But how much exercise is required to be beneficial for stress relief? The quick answer is, ANY! Yes, even less than five minutes of physical activity helps reduce stress in the body and mind. An ideal amount of time exercising is around 150 minutes of moderate aerobic activity a week. My tip would be to start small with 20 minutes a day. Swap an episode of your fave Netflix show for a walk around the block and make it a habit every day. You’ll be amazed at how much better you feel after just a week!

3. Finish with the mind

Here we finally are, the mind. The reason I wanted to leave the mind to the end is because a lot of people misunderstand it’s role. We often assume the mind automatically takes the position of the director/CEO of our bodies, telling us what we need/should do. But in fact, the mind is really just more of a computer sitting at the desk (a very complex and beautiful one at that). But like computers, it still needs someone to input information into it for it to run properly.

More importantly, the quality of that information really determines the quality of the output. Which is why we start with what’s happening in your gut and the rest of your body first. All of this informs the mind on how to act and respond!

However, even if we do all the above, stress can still creep through the cracks and affect us. This is where mental exercises like meditation can be helpful. With meditation, you’re still in the driver’s seat informing the mind what to do and how to act. And when it comes to managing stress, there are two methods of meditation that can help.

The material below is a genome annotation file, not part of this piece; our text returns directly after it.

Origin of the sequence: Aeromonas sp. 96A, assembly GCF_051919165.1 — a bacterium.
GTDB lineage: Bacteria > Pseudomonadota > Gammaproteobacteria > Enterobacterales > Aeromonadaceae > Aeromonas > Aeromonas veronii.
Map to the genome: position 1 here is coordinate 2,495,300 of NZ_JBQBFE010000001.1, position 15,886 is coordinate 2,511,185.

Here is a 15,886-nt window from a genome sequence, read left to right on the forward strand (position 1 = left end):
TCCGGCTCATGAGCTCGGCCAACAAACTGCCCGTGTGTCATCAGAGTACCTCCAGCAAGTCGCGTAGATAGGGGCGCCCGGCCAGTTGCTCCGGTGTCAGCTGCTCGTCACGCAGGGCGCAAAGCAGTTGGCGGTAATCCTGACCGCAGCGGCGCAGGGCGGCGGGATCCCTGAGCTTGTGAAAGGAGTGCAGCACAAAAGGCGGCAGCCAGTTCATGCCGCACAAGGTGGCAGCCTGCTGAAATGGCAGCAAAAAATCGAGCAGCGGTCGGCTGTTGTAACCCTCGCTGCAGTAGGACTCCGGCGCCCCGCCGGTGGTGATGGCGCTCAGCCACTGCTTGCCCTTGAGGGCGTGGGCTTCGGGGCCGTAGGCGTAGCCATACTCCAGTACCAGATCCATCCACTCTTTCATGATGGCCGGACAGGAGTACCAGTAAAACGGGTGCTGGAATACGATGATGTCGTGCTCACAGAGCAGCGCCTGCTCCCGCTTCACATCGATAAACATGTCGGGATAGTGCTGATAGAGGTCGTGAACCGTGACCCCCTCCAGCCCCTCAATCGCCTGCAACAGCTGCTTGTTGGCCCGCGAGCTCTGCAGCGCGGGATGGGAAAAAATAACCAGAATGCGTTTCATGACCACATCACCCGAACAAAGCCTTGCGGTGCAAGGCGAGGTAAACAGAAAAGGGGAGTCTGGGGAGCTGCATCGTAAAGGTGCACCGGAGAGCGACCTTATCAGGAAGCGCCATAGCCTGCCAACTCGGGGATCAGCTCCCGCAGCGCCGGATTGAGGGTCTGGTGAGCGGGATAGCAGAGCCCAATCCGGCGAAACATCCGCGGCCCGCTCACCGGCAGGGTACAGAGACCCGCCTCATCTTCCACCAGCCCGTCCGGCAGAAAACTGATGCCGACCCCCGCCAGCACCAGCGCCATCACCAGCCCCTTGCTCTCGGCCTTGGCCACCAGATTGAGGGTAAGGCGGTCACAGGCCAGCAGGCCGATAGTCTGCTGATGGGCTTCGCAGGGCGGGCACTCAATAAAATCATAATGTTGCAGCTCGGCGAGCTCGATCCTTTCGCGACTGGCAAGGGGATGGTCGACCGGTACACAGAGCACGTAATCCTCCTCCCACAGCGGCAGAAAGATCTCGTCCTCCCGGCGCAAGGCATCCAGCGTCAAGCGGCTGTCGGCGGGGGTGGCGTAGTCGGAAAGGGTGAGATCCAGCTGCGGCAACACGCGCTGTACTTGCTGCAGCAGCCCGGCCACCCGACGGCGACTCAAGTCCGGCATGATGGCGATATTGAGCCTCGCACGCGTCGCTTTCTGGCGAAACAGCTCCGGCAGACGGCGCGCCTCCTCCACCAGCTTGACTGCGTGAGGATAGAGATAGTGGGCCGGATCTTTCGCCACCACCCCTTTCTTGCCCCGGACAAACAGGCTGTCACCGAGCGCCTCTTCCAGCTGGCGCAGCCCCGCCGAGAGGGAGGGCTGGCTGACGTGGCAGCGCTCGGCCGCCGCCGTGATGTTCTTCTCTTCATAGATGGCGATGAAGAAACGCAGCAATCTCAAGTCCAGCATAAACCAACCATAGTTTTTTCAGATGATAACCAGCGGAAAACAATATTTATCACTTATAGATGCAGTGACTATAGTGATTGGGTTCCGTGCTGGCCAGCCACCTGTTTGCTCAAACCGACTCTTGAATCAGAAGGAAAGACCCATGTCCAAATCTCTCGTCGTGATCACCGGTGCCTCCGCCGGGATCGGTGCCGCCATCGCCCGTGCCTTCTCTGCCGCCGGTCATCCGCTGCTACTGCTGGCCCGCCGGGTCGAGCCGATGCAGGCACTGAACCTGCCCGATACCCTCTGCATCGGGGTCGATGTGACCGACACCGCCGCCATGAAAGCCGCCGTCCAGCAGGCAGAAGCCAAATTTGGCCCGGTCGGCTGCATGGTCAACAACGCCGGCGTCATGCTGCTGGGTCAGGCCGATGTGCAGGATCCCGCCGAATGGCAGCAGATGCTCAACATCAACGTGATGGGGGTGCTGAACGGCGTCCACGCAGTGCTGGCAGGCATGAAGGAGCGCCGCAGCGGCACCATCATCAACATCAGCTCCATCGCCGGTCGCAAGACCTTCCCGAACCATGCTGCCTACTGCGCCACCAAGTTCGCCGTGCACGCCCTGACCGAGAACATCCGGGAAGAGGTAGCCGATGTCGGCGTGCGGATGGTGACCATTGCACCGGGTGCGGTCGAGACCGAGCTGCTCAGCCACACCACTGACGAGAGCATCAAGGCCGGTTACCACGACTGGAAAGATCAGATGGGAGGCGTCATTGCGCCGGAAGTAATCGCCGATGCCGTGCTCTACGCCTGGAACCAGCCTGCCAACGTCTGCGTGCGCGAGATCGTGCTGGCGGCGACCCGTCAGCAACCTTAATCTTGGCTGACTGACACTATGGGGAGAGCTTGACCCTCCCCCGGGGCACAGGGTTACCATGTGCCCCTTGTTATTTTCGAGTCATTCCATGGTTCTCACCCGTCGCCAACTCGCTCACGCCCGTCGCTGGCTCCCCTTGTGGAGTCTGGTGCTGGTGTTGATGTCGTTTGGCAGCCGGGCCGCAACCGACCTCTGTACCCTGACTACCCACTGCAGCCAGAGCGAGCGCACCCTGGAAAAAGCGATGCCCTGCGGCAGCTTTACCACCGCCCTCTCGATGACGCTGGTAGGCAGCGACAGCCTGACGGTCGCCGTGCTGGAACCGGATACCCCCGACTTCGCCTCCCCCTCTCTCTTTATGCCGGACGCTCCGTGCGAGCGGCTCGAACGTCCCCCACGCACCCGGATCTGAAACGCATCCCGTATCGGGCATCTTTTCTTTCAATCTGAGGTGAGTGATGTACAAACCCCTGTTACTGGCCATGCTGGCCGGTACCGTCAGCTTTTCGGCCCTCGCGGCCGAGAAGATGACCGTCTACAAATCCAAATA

The first is to direct the mind to a place where everything is good and right… the present moment. This could be as simple as concentrating on your breath, a mantra or bodily sensation you feel. 

Connecting to the present moment
  1. Find a quiet place and close your eyes.
  2. Spend 5 minutes focusing on your breath, taking 5 seconds to inhale and 5 seconds to exhale.
  3. Let go of stressful thoughts and focus on your breathing, calming your mind and body.

Doing so simply gives the mind a break from the stressful thinking it is engaged with most of the time. It’s like putting the mind into neutral. The engine is still running, you’re just giving it some time to rest and recalibrate.

The other type of meditation is referred to as analytical meditation. This is where you are actually just observing the stress itself. By doing this you can begin to realise that it is just something that is present and here to warn, teach and/or inform you of something.

Analytical meditating
  1. Find a quiet place and close your eyes.
  2. Think of one thing that’s making you stressed. It could be something as small as a messy garage or a presentation at work.
  3. Take some time to really think about that thing that’s making you stressed. What is it about the messy garage that frustrates you? Is it because you can’t carry the groceries to the door without bumping into something? Or that you can’t find things in there that you need? Is a messy garage really worth stressing about at all?
  4. By concentrating on the thing that makes you stressed, you can begin to logically understand why these things stress you out and come up with real solutions to help you manage these stressors.

Remember! Stress isn’t who you are.

While stress is something we all feel sometimes, it shouldn’t control your life. Try out these tips and tricks when you’re feeling overwhelmed and learn to let those feelings go. Have you tried these tips? Let me know at Luke McLeod.